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Volume of a function around an axis

  1. Nov 24, 2006 #1
    Given this problem:

    Find the volume and describe the shape of the object formed by the function f(x) = ½ x²+2 when the function is rotated around the x =3 axis and bounded by th region between the x = 0 and x = 4.

    I am not sure if I am thihnking about this correctly. I know in order to find the volume, I must use the formula 2π ∫Pxhx dx between x = 0 and x = 4. However, since it is rotatated around the x= 3 axis, do I use that as my starting point. Meaning, do I make 3 equal to zero and make the x boundaries as the difference from 3 to their points?
  2. jcsd
  3. Nov 24, 2006 #2


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    The axis of rotation is inside the region to be rotated so that the solid would intersect itself, did you copy the problem down right?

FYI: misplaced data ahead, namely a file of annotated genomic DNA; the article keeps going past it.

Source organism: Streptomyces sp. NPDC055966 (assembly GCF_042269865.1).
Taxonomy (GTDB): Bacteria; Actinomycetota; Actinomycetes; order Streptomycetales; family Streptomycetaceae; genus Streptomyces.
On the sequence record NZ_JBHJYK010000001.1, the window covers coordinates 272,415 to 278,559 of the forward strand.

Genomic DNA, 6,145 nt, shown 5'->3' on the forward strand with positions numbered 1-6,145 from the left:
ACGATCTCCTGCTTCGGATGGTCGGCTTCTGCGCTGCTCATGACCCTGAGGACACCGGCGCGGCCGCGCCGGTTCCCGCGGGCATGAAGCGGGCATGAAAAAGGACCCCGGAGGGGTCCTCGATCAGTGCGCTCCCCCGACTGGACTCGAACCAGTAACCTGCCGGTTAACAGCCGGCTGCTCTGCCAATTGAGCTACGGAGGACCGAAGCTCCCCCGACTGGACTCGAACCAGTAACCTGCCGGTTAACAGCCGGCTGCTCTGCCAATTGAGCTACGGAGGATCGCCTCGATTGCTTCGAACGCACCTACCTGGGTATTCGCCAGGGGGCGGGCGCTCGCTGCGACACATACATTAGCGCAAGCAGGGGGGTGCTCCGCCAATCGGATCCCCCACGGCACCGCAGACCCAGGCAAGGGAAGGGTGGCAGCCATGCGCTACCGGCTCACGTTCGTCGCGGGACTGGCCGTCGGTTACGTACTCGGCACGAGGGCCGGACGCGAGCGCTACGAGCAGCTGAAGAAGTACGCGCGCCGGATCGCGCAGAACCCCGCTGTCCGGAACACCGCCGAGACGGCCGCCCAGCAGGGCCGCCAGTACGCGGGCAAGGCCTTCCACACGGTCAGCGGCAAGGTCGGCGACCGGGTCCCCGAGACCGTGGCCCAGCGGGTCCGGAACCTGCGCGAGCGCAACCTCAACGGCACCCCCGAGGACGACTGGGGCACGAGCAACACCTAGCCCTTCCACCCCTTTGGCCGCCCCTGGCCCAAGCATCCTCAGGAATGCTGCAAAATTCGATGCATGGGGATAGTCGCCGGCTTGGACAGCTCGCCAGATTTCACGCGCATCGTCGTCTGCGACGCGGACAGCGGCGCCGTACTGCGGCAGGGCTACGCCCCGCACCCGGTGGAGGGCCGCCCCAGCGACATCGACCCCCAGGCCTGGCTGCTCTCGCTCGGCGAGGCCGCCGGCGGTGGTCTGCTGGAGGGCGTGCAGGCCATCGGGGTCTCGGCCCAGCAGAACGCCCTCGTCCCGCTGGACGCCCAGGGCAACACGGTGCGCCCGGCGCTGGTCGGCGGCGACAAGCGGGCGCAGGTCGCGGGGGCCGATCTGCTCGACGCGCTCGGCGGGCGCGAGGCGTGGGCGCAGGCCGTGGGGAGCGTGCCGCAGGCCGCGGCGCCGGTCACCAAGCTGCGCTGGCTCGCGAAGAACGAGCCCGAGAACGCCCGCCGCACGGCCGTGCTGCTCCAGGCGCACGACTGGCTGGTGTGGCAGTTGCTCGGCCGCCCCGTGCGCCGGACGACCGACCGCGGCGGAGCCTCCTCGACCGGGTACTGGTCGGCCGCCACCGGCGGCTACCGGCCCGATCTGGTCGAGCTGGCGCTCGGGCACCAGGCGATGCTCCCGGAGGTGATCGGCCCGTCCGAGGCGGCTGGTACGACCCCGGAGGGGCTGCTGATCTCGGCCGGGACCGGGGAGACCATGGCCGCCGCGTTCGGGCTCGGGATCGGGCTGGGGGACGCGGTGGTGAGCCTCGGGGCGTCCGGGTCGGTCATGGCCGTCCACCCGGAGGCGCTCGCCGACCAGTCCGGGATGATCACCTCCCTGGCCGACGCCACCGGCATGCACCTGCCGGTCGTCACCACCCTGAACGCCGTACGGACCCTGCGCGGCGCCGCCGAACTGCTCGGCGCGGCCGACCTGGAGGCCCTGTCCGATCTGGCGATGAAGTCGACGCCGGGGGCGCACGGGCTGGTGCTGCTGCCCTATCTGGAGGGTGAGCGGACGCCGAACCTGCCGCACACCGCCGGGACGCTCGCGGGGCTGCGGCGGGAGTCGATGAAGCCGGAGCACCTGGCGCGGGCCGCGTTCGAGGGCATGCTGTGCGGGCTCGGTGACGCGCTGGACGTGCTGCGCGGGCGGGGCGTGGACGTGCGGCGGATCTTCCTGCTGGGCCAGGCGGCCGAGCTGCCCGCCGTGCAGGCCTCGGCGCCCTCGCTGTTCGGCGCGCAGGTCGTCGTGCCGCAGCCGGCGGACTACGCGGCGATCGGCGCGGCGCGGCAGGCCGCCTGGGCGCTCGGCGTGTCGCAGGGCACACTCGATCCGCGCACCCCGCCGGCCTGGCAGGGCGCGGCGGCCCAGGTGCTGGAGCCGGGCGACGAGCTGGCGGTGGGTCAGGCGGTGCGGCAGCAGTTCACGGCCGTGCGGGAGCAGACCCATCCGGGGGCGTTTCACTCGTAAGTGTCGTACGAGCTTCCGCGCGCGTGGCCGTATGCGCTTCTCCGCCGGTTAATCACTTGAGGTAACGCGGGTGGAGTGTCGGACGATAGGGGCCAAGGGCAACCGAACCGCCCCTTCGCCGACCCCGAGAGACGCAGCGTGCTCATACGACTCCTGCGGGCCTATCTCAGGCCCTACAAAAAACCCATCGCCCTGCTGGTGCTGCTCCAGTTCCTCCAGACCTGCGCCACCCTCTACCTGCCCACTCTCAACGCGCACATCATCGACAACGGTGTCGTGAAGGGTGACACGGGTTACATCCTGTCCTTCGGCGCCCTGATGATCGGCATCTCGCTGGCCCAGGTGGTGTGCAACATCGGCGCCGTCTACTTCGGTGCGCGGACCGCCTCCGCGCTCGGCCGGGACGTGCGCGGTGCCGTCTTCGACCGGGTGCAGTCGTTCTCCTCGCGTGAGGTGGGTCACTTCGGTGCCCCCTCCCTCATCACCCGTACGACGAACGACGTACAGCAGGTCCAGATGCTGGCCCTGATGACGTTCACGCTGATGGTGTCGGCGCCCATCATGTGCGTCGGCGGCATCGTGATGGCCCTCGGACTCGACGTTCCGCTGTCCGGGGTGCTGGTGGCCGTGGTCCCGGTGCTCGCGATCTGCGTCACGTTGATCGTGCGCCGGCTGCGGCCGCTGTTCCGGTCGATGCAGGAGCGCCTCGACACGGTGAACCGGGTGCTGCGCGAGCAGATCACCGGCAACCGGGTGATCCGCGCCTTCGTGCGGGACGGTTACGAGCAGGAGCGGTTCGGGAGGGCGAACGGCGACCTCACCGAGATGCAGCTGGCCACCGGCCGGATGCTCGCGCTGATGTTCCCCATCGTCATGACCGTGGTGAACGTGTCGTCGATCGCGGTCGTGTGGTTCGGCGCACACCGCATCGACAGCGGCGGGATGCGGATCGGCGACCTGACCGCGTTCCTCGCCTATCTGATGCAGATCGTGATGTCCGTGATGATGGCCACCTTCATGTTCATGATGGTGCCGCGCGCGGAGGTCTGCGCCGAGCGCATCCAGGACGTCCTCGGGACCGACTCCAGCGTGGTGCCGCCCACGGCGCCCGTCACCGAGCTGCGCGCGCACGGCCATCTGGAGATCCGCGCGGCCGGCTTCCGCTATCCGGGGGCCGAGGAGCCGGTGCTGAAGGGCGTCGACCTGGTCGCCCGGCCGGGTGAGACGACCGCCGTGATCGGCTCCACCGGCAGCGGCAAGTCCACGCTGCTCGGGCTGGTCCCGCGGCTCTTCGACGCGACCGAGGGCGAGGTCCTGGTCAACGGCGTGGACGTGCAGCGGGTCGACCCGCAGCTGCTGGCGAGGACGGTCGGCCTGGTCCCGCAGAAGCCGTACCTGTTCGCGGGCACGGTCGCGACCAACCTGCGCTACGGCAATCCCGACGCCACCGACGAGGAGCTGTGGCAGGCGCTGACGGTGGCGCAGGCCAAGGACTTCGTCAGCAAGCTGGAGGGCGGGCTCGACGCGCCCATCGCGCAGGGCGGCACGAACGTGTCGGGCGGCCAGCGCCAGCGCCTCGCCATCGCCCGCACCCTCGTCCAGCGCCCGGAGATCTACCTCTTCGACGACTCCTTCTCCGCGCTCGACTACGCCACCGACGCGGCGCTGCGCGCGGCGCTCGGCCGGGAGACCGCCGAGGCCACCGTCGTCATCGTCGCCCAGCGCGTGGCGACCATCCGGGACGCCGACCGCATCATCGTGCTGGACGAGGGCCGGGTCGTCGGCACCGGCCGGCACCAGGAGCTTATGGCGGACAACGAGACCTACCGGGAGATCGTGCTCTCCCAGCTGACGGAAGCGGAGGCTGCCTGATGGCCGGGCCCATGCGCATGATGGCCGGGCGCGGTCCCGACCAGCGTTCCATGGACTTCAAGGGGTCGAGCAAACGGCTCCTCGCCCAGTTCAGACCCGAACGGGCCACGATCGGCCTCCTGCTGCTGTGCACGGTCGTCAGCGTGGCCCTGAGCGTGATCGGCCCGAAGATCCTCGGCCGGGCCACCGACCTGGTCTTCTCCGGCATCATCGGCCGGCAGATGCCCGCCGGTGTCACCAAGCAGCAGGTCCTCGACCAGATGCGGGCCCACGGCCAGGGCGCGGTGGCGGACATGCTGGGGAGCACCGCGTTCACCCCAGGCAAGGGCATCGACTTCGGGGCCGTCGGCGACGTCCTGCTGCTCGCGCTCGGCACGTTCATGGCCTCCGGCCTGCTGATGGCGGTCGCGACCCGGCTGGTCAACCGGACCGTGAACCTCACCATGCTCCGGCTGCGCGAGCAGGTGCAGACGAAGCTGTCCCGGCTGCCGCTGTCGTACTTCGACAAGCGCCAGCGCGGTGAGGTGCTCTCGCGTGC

Last edited: Nov 24, 2006
  4. Nov 25, 2006 #3
    Sorry! Never mind the question. I was looking at the problem wrong. The function is bounded by y = 0 and y = 4, not x. Now it is a piece of cake!
  5. Nov 26, 2006 #4
    I'm back and I've carefully checked to make sure I am reading it correctly.

    First I set function in terms of y because of its rotation around the verticle axis, which gives me
    y = sqrt(2x-2) Then I subtracted 3 because it revolves around x = 3. This is my radius, so I square it to get my area ( and multiply by Pi)

    which gives [sqrt(2x-2 - 3]^ 2 = 2x - 6sqrt(2x-2) - 13

    So my volume is π ∫ sqrt(2x-2) - 6sqrt(2x-2) - 13 dy from y = 0 to y = 4.

    I get [ x² -13x - 4sqrt(2x-2)^(3/2)

    Since the lowest point of this function is 2 on ther y axis, the volume should be the same whether I use the bounds of 2 to 4, or 0 to 4, but I keep gwetting differeent results for those two limits.
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